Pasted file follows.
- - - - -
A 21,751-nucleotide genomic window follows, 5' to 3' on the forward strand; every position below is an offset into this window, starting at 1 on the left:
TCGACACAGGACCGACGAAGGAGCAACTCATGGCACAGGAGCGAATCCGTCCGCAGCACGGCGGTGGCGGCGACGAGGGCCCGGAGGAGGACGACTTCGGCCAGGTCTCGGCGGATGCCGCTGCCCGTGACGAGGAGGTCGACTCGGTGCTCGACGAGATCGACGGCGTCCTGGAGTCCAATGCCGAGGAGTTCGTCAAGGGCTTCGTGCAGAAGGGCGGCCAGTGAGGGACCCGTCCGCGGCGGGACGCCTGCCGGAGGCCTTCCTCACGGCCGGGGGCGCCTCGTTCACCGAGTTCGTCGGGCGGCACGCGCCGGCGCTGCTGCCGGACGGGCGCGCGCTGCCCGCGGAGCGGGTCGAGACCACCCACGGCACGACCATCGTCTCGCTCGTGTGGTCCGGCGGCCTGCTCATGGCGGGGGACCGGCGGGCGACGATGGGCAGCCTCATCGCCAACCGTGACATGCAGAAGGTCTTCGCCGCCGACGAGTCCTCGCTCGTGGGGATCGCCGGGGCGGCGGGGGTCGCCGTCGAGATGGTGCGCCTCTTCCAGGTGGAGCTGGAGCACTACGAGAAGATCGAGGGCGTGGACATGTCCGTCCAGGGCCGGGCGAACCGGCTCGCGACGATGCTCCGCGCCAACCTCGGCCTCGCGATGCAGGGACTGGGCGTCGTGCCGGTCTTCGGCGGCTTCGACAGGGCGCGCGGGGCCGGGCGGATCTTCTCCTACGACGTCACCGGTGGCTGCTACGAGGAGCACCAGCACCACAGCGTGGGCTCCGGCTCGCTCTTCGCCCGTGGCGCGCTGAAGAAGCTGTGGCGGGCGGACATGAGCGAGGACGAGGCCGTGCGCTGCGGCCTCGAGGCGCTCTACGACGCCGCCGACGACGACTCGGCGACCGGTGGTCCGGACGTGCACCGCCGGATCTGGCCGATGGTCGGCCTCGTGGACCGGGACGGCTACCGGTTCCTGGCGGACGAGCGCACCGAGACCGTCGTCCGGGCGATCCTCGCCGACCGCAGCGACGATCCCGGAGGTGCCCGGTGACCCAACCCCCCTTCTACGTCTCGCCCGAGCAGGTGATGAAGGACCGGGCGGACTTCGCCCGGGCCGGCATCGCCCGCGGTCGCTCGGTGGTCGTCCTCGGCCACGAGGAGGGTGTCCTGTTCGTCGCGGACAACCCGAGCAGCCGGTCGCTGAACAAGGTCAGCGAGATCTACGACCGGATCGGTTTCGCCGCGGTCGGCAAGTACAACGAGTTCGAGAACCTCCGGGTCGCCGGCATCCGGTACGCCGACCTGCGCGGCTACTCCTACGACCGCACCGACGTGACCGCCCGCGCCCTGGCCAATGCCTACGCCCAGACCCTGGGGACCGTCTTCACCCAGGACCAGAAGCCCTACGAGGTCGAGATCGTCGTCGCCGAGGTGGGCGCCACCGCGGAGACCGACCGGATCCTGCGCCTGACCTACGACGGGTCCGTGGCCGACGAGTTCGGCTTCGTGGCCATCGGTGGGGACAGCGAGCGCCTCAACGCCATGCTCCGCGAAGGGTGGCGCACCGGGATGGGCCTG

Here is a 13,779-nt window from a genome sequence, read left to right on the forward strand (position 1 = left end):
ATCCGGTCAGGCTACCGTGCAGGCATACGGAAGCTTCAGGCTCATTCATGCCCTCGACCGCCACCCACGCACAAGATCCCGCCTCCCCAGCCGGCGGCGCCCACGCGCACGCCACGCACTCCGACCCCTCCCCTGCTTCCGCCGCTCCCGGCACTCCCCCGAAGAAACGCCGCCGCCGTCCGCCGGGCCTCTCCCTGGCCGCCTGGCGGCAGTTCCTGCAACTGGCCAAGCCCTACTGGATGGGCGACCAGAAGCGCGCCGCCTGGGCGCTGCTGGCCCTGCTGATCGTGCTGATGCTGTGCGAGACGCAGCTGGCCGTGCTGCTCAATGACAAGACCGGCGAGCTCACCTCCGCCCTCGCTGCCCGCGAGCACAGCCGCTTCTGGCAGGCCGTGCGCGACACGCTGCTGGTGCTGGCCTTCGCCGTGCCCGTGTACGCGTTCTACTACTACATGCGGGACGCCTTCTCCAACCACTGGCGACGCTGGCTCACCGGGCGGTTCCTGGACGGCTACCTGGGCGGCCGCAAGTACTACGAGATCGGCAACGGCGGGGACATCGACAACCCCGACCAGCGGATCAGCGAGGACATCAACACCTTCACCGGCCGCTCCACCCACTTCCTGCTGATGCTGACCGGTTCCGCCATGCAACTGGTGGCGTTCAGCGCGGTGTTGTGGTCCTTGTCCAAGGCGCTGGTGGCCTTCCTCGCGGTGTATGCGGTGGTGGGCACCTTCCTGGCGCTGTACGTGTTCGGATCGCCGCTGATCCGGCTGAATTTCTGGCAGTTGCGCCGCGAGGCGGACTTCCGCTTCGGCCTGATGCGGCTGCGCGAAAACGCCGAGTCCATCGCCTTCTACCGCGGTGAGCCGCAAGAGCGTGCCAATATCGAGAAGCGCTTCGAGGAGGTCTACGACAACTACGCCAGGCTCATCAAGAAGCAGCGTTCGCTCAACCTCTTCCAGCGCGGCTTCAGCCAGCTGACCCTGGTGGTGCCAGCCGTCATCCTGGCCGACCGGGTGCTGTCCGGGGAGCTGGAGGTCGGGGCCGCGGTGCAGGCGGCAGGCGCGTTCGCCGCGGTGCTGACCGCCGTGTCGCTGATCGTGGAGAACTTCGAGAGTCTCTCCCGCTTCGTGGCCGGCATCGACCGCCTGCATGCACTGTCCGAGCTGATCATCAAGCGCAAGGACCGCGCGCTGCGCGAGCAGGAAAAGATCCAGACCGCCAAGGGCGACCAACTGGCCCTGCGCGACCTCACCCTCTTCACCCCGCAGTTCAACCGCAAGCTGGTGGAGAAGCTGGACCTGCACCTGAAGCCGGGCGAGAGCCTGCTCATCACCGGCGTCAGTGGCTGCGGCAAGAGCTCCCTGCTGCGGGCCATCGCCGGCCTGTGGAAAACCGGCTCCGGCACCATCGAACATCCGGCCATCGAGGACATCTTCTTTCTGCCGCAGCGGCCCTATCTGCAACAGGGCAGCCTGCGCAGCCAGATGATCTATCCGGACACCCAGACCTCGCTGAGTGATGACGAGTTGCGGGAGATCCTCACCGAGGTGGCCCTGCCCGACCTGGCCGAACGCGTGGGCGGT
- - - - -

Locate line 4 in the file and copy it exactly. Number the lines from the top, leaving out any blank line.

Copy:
ATCCGGTCAGGCTACCGTGCAGGCATACGGAAGCTTCAGGCTCATTCATGCCCTCGACCGCCACCCACGCACAAGATCCCGCCTCCCCAGCCGGCGGCGCCCACGCGCACGCCACGCACTCCGACCCCTCCCCTGCTTCCGCCGCTCCCGGCACTCCCCCGAAGAAACGCCGCCGCCGTCCGCCGGGCCTCTCCCTGGCCGCCTGGCGGCAGTTCCTGCAACTGGCCAAGCCCTACTGGATGGGCGACCAGAAGCGCGCCGCCTGGGCGCTGCTGGCCCTGCTGATCGTGCTGATGCTGTGCGAGACGCAGCTGGCCGTGCTGCTCAATGACAAGACCGGCGAGCTCACCTCCGCCCTCGCTGCCCGCGAGCACAGCCGCTTCTGGCAGGCCGTGCGCGACACGCTGCTGGTGCTGGCCTTCGCCGTGCCCGTGTACGCGTTCTACTACTACATGCGGGACGCCTTCTCCAACCACTGGCGACGCTGGCTCACCGGGCGGTTCCTGGACGGCTACCTGGGCGGCCGCAAGTACTACGAGATCGGCAACGGCGGGGACATCGACAACCCCGACCAGCGGATCAGCGAGGACATCAACACCTTCACCGGCCGCTCCACCCACTTCCTGCTGATGCTGACCGGTTCCGCCATGCAACTGGTGGCGTTCAGCGCGGTGTTGTGGTCCTTGTCCAAGGCGCTGGTGGCCTTCCTCGCGGTGTATGCGGTGGTGGGCACCTTCCTGGCGCTGTACGTGTTCGGATCGCCGCTGATCCGGCTGAATTTCTGGCAGTTGCGCCGCGAGGCGGACTTCCGCTTCGGCCTGATGCGGCTGCGCGAAAACGCCGAGTCCATCGCCTTCTACCGCGGTGAGCCGCAAGAGCGTGCCAATATCGAGAAGCGCTTCGAGGAGGTCTACGACAACTACGCCAGGCTCATCAAGAAGCAGCGTTCGCTCAACCTCTTCCAGCGCGGCTTCAGCCAGCTGACCCTGGTGGTGCCAGCCGTCATCCTGGCCGACCGGGTGCTGTCCGGGGAGCTGGAGGTCGGGGCCGCGGTGCAGGCGGCAGGCGCGTTCGCCGCGGTGCTGACCGCCGTGTCGCTGATCGTGGAGAACTTCGAGAGTCTCTCCCGCTTCGTGGCCGGCATCGACCGCCTGCATGCACTGTCCGAGCTGATCATCAAGCGCAAGGACCGCGCGCTGCGCGAGCAGGAAAAGATCCAGACCGCCAAGGGCGACCAACTGGCCCTGCGCGACCTCACCCTCTTCACCCCGCAGTTCAACCGCAAGCTGGTGGAGAAGCTGGACCTGCACCTGAAGCCGGGCGAGAGCCTGCTCATCACCGGCGTCAGTGGCTGCGGCAAGAGCTCCCTGCTGCGGGCCATCGCCGGCCTGTGGAAAACCGGCTCCGGCACCATCGAACATCCGGCCATCGAGGACATCTTCTTTCTGCCGCAGCGGCCCTATCTGCAACAGGGCAGCCTGCGCAGCCAGATGATCTATCCGGACACCCAGACCTCGCTGAGTGATGACGAGTTGCGGGAGATCCTCACCGAGGTGGCCCTGCCCGACCTGGCCGAACGCGTGGGCGGT